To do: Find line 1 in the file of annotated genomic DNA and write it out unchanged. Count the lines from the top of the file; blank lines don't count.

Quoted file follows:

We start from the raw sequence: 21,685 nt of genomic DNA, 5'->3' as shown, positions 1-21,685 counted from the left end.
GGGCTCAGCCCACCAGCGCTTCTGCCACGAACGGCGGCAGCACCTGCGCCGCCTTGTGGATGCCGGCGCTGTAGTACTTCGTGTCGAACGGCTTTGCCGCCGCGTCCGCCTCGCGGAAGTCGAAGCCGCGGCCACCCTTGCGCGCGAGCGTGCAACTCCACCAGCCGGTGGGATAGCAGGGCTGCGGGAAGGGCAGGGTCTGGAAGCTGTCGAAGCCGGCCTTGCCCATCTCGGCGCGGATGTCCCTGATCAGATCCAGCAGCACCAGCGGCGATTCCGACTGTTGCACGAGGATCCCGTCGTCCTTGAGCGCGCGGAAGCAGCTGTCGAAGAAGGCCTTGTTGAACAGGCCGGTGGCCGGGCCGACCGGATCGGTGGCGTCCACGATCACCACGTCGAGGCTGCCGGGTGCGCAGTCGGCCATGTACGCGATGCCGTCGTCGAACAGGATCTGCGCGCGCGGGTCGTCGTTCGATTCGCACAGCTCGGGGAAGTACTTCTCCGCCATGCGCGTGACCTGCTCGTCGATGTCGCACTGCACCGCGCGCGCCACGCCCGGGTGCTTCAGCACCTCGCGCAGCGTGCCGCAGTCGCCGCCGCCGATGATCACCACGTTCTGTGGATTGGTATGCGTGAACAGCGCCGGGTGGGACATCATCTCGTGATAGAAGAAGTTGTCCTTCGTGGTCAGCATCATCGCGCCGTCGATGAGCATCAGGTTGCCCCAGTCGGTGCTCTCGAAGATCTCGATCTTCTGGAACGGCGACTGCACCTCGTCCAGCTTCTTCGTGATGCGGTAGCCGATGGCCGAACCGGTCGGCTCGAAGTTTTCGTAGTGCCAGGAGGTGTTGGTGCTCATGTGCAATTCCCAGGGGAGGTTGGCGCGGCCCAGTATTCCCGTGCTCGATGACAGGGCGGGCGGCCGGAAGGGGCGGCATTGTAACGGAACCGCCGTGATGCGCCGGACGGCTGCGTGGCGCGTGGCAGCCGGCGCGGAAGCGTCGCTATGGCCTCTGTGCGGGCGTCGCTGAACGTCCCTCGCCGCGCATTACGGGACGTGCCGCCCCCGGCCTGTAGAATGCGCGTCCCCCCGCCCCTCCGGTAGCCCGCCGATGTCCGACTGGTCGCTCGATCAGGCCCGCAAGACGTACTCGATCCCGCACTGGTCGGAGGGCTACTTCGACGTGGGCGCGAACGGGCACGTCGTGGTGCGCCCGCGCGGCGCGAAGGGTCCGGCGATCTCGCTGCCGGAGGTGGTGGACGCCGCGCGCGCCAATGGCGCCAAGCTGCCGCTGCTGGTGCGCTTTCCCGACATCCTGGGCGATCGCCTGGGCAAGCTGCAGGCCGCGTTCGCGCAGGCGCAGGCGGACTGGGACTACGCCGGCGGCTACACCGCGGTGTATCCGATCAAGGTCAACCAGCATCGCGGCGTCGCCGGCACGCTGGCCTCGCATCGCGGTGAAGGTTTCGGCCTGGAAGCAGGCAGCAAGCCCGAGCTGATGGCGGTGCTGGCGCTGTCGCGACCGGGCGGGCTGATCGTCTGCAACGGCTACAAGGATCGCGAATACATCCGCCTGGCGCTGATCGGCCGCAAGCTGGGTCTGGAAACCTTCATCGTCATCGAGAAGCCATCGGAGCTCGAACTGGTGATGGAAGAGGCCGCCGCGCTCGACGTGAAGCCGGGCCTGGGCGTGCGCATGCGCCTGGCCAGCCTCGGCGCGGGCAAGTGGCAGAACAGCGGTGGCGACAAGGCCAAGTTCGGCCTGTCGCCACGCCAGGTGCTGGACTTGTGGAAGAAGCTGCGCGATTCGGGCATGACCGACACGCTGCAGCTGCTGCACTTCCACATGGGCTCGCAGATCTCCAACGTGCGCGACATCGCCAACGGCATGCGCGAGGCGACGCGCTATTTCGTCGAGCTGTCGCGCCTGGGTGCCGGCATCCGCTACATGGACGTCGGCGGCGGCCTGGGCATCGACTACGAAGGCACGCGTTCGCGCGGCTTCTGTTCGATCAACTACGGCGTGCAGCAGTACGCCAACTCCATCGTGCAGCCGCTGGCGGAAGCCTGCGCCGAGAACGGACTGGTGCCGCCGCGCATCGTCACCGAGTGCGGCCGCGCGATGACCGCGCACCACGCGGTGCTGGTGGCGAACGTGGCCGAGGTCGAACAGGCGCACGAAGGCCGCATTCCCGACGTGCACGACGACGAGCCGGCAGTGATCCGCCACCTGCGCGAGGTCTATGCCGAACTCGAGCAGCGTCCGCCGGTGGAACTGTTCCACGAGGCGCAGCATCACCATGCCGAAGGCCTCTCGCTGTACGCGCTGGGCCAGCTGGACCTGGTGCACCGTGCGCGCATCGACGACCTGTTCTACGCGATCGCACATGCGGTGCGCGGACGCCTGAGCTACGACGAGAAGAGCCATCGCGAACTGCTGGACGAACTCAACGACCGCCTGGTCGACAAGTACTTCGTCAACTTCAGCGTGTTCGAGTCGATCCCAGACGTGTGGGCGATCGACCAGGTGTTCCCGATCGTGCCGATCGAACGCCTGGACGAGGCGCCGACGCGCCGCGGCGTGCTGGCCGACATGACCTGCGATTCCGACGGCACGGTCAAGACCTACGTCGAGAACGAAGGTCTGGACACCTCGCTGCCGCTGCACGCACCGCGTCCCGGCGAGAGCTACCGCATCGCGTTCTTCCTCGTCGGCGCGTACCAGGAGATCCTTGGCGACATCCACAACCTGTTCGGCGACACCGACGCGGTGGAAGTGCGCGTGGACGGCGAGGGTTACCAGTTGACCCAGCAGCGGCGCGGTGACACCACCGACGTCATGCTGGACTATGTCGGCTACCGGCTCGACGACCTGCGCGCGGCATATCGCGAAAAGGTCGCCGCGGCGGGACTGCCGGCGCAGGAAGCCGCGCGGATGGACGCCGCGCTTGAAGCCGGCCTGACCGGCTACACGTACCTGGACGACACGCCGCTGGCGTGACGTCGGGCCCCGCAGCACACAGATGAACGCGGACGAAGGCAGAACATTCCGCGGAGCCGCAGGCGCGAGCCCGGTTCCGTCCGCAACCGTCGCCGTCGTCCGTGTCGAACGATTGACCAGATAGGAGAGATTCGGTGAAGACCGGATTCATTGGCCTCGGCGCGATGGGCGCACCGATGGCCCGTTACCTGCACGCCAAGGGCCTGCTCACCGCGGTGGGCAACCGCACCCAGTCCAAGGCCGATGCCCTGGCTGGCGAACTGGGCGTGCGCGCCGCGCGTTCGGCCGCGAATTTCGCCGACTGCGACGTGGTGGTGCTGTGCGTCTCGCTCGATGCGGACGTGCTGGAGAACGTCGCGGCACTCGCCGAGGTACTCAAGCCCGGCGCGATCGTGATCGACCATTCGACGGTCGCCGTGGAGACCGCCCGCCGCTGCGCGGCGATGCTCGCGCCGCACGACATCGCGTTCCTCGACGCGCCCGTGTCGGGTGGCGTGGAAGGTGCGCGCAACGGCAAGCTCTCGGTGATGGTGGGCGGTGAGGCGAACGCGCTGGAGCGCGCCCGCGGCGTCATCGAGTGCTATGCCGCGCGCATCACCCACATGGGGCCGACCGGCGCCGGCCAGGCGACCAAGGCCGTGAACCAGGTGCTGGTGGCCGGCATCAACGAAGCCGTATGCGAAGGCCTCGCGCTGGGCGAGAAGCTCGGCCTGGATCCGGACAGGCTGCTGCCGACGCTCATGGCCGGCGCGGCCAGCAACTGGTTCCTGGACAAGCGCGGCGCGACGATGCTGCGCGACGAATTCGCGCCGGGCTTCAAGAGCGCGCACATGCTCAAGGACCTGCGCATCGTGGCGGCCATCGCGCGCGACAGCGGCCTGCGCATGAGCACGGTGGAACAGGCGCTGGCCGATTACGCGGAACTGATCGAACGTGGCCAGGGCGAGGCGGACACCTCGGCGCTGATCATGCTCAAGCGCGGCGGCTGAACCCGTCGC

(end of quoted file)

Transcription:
We start from the raw sequence: 21,685 nt of genomic DNA, 5'->3' as shown, positions 1-21,685 counted from the left end.